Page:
Jack London: a Visit to the Valley of the Moon.

Jack London may be the greatest author I’ve never read. Well, almost never – I did read Call of the Wild and yes, it is terrific. But I steadfastly refuse to pick up another of London’s books because he fills those books with the most noble of dogs and then terrible cruelty befalls those dogs. I just can’t go there.

Jack London at age nine with his dog, Rollo (wikipedia image)

Jack London at age nine with his dog, Rollo (wikipedia image)

For instance, in the Wikipedia synopsis of White Fang, we learn that early on, a pair of men and their team of dogs are devoured by a pack of starving wolves. Please. It’s not as if I ever sleep at night anyway, but I don’t need those kind of nightmares. The pair of men, maybe, but please, not the dogs!

Anyone for sleepless nights? (wikipedia image)

Anyone for sleepless nights? (wikipedia image)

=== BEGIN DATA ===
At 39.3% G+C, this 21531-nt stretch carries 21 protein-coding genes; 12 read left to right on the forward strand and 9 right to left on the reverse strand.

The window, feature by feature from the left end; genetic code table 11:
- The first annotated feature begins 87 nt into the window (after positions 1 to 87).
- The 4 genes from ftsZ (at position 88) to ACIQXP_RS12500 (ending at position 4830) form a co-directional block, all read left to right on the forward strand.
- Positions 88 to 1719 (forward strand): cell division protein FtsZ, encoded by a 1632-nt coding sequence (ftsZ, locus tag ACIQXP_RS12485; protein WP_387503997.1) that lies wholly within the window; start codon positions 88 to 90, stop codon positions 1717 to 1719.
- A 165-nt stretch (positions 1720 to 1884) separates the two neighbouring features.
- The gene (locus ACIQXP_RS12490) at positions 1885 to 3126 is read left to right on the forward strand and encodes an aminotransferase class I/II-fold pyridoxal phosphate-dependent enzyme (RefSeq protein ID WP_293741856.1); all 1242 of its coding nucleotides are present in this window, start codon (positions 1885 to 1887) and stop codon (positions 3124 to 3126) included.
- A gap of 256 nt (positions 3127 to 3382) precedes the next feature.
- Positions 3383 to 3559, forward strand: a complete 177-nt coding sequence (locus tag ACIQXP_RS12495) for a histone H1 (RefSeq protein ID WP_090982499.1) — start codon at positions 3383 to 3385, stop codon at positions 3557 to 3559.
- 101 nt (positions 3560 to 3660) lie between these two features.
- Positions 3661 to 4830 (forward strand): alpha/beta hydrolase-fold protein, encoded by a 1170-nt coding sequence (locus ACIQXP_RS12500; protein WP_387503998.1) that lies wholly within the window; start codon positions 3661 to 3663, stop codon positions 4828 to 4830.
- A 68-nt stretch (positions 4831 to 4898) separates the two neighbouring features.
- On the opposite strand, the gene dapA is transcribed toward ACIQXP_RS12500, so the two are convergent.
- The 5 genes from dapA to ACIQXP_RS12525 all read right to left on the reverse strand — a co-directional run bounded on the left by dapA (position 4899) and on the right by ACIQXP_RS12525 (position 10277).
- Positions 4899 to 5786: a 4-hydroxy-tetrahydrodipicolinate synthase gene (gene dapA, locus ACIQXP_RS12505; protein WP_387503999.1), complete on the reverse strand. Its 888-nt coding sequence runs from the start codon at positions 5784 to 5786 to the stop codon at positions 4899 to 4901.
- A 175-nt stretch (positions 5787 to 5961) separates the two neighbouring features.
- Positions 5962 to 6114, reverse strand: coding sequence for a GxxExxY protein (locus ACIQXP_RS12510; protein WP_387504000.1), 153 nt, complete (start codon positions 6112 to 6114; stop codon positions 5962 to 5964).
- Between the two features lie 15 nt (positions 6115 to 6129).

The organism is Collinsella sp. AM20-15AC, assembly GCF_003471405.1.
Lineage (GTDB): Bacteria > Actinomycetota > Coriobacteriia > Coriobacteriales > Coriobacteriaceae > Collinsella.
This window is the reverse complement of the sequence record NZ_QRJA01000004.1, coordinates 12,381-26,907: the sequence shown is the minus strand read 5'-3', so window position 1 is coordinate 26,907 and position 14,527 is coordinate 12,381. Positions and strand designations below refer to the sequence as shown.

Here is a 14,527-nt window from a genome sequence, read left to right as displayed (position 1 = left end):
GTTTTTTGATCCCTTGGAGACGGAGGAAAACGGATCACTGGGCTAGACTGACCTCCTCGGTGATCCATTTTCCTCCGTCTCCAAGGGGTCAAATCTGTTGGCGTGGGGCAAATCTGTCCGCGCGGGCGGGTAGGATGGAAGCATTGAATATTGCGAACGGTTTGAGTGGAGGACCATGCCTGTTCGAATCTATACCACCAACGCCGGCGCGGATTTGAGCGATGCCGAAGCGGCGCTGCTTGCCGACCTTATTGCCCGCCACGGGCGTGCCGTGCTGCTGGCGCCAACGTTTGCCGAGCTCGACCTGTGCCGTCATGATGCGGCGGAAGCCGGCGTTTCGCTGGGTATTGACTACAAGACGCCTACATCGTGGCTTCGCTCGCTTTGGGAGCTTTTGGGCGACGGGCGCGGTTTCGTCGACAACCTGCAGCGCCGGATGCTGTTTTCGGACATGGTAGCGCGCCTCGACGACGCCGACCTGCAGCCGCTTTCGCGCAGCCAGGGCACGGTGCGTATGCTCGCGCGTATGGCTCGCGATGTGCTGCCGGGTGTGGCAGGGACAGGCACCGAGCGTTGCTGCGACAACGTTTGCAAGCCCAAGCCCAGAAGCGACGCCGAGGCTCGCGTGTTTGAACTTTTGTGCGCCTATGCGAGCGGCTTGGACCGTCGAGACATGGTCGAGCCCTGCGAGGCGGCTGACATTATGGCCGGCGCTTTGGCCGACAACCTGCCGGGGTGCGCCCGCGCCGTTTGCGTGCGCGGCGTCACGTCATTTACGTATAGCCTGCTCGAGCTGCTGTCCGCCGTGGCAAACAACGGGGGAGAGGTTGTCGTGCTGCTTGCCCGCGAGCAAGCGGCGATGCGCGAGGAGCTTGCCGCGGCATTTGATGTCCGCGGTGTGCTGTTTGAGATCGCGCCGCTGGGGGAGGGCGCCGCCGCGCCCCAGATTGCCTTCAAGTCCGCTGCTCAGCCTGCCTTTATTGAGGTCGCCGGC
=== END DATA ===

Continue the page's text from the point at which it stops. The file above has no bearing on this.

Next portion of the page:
The CE, however, is made of tougher stuff than me. He loves dogs, too, but he reveres Jack London and has read a whopping twenty-five of London’s books. I know this because yesterday morning, finding ourselves in Sonoma, CA at an hour far too early to drink wine, we discovered that we were just a fifteen-minute drive away from Jack London State Historic Park., site of London’s beloved “Beauty Ranch” where he built his doomed dream home, Wolf House, here in the “Valley of the Moon”.

The ruins of London's 15,000 square foot Wolf House, which burned to the ground just as construction was finished in 1913.(image from parks.sonoma.net)